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New York News

New York Counties Receive Equipment For Tracking Children And Adults With Cognitive Disorders

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Lucas Willard
/
WAMC

 

Note: The audio and text of this story has been updated 5/8/14

When Saratoga County Sheriff Michael Zurlo came into office in January of last year, he said he had never heard of “Project Lifesaver.”

“I started to field calls from some of my residents asking if we were involved in Project Lifesaver. I said, ‘Project Lifesaver?’ I had no idea what it was. I made some inquiries to DCJS and they said there was a program available that they were going to have some training for throughout the year. Well, it’s here,” said Zurlo.

Project Lifesaver is a service that allows trained law enforcement officers to track and locate missing people wearing a specialized bracelet – similar to equipment researchers use to track animals.

Project Lifesaver CEO and Founder Gene Saunders said the technology was first put to the test when he was working as an officer in Virginia to locate a man with dementia.

“So we roll into the neighborhood and as I’m approaching the house I turn on the radio receiver and the most wonderful sound I ever heard came across that receiver. And the officers who trained with us will tell you a chirping is a great sound, because you know you have locked into their frequency and their transmission. We located this gentleman in one-and-a-half minutes,” said Saunders.

The company has partnered with New York to provide 21 county sheriffs with the technology used to locate wandering individuals with autism, Alzheimer’s, and other cognitive disabilities. Saratoga, Fulton, Montgomery, Rensselaer, Washington, Broome, and Herkimer counties are among the 21 joining 27 other counties that already use the technology.  Counties will receive the technology free of charge. The state is using $253,000 from the Missing and Exploited Children Special Reserve Fund.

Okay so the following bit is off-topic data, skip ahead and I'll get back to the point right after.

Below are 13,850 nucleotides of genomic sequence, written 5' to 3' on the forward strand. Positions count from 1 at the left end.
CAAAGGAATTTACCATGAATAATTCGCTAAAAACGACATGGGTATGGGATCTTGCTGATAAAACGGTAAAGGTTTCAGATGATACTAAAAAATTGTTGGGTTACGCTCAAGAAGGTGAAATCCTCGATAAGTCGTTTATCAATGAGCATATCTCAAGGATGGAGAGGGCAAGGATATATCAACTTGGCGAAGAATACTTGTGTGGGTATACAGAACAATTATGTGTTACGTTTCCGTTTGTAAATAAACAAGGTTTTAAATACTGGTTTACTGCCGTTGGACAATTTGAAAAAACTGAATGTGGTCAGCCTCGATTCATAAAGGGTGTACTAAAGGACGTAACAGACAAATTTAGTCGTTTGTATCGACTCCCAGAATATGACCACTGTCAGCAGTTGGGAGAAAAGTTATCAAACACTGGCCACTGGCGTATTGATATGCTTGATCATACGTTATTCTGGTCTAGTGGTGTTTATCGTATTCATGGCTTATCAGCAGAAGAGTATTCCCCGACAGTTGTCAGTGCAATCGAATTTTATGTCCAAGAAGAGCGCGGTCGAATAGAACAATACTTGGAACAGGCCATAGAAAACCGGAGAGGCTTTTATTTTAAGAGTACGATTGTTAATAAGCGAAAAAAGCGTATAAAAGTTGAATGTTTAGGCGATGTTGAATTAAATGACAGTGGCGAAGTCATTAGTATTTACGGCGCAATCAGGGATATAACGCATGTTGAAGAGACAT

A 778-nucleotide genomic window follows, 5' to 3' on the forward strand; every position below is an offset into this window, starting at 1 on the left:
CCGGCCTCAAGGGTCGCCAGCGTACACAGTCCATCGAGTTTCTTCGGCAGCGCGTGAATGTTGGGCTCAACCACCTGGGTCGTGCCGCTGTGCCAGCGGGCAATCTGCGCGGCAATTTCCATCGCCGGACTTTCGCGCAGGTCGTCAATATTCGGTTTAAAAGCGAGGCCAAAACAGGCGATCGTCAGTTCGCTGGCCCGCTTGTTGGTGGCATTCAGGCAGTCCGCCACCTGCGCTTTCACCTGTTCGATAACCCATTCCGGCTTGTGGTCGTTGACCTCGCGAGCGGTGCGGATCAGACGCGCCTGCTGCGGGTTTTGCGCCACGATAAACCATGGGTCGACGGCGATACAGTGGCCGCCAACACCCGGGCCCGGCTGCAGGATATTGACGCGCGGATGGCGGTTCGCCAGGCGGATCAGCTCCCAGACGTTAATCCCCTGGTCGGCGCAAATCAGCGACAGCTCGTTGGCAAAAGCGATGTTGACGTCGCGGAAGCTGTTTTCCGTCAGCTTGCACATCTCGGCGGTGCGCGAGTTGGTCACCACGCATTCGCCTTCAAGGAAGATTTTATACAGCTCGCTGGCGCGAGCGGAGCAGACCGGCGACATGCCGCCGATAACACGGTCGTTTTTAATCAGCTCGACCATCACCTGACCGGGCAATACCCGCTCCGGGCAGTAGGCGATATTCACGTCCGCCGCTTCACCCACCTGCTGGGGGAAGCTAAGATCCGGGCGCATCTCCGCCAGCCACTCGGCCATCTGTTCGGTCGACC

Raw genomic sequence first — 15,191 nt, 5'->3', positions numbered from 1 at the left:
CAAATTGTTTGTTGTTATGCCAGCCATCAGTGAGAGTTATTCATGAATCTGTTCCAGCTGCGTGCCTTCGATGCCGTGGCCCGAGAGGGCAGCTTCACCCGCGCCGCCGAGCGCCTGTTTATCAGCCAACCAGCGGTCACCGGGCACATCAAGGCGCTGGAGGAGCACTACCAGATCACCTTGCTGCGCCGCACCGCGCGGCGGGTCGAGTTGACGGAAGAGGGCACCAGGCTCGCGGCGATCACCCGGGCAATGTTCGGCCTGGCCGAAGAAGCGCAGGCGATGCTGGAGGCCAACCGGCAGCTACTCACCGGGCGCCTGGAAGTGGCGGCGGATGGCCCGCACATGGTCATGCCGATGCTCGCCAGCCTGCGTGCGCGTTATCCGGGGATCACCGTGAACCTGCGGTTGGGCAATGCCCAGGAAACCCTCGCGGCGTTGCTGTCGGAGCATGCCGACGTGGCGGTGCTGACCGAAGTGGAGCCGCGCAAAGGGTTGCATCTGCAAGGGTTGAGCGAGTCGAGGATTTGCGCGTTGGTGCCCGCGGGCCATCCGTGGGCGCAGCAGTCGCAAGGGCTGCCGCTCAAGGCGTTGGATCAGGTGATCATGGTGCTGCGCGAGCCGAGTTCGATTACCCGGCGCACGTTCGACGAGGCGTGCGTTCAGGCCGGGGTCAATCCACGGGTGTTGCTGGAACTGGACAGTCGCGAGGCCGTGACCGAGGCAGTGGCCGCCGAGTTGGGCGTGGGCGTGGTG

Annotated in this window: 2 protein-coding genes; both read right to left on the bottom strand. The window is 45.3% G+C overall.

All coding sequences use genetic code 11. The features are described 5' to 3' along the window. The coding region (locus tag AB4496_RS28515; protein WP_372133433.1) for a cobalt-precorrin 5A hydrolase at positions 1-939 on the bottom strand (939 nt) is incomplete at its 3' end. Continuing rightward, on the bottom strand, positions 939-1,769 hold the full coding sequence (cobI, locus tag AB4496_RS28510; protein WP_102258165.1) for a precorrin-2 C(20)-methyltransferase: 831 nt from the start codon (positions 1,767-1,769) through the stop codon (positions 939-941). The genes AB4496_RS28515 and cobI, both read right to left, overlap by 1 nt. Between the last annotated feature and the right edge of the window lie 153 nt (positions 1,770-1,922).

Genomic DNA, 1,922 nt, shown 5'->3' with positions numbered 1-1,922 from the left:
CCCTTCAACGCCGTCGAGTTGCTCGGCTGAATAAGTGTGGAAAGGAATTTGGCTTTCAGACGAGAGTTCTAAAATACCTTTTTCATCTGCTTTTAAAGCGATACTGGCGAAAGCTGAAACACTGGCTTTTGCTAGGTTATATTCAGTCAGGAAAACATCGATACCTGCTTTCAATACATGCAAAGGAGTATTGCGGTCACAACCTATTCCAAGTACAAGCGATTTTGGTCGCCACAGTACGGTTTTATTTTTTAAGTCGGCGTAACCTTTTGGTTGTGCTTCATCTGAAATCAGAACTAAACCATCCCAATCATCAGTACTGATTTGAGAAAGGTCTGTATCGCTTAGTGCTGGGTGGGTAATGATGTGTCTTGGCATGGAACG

In addition, the state is holding training sessions for the equipment throughout the state, including Thursday in Saratoga County.

Johanna Sullivan is director of the Office of Public Safety at the New York State Division of Criminal Justice Service. DCJS is home to the state’s Missing Persons Clearinghouse, which issues Missing Child and Missing Adult alerts.

“Last year, of the five children alerts that we had, four of them were for children with cognitive impairments who will be benefitting from this program today,” said Sullivan.

Jackie Roberts, who was joined by her family, including her son Ryan, who has autism and is nonverbal, was pleased her home county would be receiving the Project Lifesaver equipment.

“There’s a whole gamut of emotions I think really come through when your son is first diagnosed with autism. The biggest thing that comes to the forefront? Fear. Fear for their safety from a standpoint of ‘Are they going to go somewhere? Are they going to get hurt?’” said Roberts.

Bert E. Brodsky, founding chairman of the Alzheimer’s Foundation of America, presented Project Lifesaver with a check for $12,500 to cover the cost of 50 more devices for law enforcement agencies.

“I’m a parent and a grandparent. And as I told Jackie, there’s no other feeling than to protect your own child. And to be able to provide funds for 50 more of these devices to protect your child…Ryan, your parents love you, and Jackie, I know how you feel because I’m a parent and a grandparent,” said Brodsky.

New agencies will each receive 13 transmitters and tracking devices. Existing agencies will receive 11 new transmitters. 

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